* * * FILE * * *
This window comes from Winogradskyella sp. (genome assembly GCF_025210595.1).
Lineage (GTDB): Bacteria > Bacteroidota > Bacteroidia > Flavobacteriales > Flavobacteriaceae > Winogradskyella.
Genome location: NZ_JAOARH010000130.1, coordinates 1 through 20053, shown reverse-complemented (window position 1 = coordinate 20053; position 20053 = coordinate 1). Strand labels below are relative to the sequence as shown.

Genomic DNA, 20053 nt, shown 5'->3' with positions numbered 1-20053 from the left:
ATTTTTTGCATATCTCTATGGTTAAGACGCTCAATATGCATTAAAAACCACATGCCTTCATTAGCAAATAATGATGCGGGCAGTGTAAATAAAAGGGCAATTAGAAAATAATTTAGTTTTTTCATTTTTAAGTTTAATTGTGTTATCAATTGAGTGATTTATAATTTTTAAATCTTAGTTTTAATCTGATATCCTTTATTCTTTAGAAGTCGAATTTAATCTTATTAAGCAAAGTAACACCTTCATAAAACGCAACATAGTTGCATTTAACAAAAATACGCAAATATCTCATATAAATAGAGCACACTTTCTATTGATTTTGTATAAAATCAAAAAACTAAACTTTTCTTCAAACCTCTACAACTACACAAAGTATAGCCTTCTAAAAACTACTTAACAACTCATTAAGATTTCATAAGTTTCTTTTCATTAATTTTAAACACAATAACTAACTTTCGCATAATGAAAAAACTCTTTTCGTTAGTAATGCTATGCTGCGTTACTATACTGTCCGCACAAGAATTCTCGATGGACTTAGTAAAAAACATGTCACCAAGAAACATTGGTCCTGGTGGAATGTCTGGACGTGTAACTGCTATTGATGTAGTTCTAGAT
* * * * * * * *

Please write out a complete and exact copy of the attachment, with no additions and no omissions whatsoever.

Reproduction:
This window comes from Winogradskyella sp. (genome assembly GCF_025210595.1).
Lineage (GTDB): Bacteria > Bacteroidota > Bacteroidia > Flavobacteriales > Flavobacteriaceae > Winogradskyella.
Genome location: NZ_JAOARH010000130.1, coordinates 1 through 20053, shown reverse-complemented (window position 1 = coordinate 20053; position 20053 = coordinate 1). Strand labels below are relative to the sequence as shown.

Genomic DNA, 20053 nt, shown 5'->3' with positions numbered 1-20053 from the left:
ATTTTTTGCATATCTCTATGGTTAAGACGCTCAATATGCATTAAAAACCACATGCCTTCATTAGCAAATAATGATGCGGGCAGTGTAAATAAAAGGGCAATTAGAAAATAATTTAGTTTTTTCATTTTTAAGTTTAATTGTGTTATCAATTGAGTGATTTATAATTTTTAAATCTTAGTTTTAATCTGATATCCTTTATTCTTTAGAAGTCGAATTTAATCTTATTAAGCAAAGTAACACCTTCATAAAACGCAACATAGTTGCATTTAACAAAAATACGCAAATATCTCATATAAATAGAGCACACTTTCTATTGATTTTGTATAAAATCAAAAAACTAAACTTTTCTTCAAACCTCTACAACTACACAAAGTATAGCCTTCTAAAAACTACTTAACAACTCATTAAGATTTCATAAGTTTCTTTTCATTAATTTTAAACACAATAACTAACTTTCGCATAATGAAAAAACTCTTTTCGTTAGTAATGCTATGCTGCGTTACTATACTGTCCGCACAAGAATTCTCGATGGACTTAGTAAAAAACATGTCACCAAGAAACATTGGTCCTGGTGGAATGTCTGGACGTGTAACTGCTATTGATGTAGTTCTAGAT